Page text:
But where a human picker can pick maybe 80 coconuts per day, producers have found more interesting solutions – animal exploitation. Exploited at will and easy to replace, monkeys are shaking up the coconut production industries in Thailand, India and Indonesia. They’re quick, agile, they quickly learn how to pick out the ripe fruits. Macaques are stolen away from their mothers as babies, who are often killed in the process, and then turned into slaves overnight. Working 10 hours a day with no breaks, these monkeys can pick up to 1600 coconuts, unpaid and unquestioning. What a boost to performance and profitability! If they get tired and slow down, just beat them a few time and they’ll get back to work. Kept captive day and night, these monkeys are completely cut off from their community and their environment – really detrimental to these animals which depend particularly on social interaction. And a bit ironic for a vegan alternative to butter…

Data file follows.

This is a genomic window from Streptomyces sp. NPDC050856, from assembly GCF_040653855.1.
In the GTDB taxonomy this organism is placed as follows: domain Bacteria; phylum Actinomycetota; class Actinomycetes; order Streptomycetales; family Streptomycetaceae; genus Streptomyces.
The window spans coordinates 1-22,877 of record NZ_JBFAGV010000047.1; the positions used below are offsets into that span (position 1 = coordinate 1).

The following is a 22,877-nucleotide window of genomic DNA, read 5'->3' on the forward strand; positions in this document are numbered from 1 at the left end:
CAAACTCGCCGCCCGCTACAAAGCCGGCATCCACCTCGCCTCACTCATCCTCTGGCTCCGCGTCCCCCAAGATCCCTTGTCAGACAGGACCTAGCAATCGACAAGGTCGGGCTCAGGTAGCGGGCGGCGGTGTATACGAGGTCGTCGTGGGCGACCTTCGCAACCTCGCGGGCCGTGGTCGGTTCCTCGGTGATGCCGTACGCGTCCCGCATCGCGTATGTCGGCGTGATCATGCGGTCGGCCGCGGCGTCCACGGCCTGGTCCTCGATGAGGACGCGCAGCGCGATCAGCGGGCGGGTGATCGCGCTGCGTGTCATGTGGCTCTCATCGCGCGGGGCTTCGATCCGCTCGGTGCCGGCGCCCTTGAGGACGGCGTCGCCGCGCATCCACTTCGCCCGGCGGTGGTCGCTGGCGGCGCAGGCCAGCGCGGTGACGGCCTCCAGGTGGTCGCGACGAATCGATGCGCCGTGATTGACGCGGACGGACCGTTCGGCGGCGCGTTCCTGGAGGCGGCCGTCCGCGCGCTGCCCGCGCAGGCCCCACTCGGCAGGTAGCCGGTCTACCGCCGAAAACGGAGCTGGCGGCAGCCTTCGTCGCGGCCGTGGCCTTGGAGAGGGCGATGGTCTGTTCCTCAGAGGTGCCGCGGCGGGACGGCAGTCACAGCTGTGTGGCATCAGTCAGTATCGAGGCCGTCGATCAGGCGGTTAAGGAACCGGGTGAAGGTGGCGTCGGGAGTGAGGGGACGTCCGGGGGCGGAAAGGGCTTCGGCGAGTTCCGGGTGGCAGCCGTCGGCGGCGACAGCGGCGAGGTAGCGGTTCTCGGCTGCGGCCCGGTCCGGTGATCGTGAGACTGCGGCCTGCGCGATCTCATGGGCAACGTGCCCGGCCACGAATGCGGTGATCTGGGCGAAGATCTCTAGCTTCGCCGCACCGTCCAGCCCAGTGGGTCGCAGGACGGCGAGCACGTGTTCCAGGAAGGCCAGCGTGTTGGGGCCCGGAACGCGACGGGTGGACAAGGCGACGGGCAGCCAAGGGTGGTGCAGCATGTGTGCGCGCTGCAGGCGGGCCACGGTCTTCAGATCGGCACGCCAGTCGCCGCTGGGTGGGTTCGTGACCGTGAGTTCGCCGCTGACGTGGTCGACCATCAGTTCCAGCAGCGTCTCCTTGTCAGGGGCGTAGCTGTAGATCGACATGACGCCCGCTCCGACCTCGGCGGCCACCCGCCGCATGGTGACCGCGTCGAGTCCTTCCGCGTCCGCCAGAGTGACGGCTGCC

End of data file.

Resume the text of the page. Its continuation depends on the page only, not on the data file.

Should we give it up?
How can we not be complicit in this exploitative industry? Should we boycott coconut oil? Not necessarily. Consuming certain coconut oils allow us to support ethical production, which is a precious revenue source for these regions. Labelled organic and vegan, fair trade, these oils guarantee that the environment, animals and local communities are respected in production. Particularly the label One Voice, which explicitly guarantees that not a single monkey is harmed in production. Your oil isn’t labelled? Ask the manufacturer.
At oOlution, we exclusively use coconut oil that is cold-pressed and certified organic, produced by family-farms and with no animal exploitation. Avoiding single-crop farming, the coconut plantations are used for cacao, coffee, home to wild species, fruit trees… Which has threefold benefits – biodiversity builds up the local wildlife, the inter-species interaction naturally regulates pests without using any pesticides and, thanks to diverse sources of revenue, the farmers are less dependent on prices.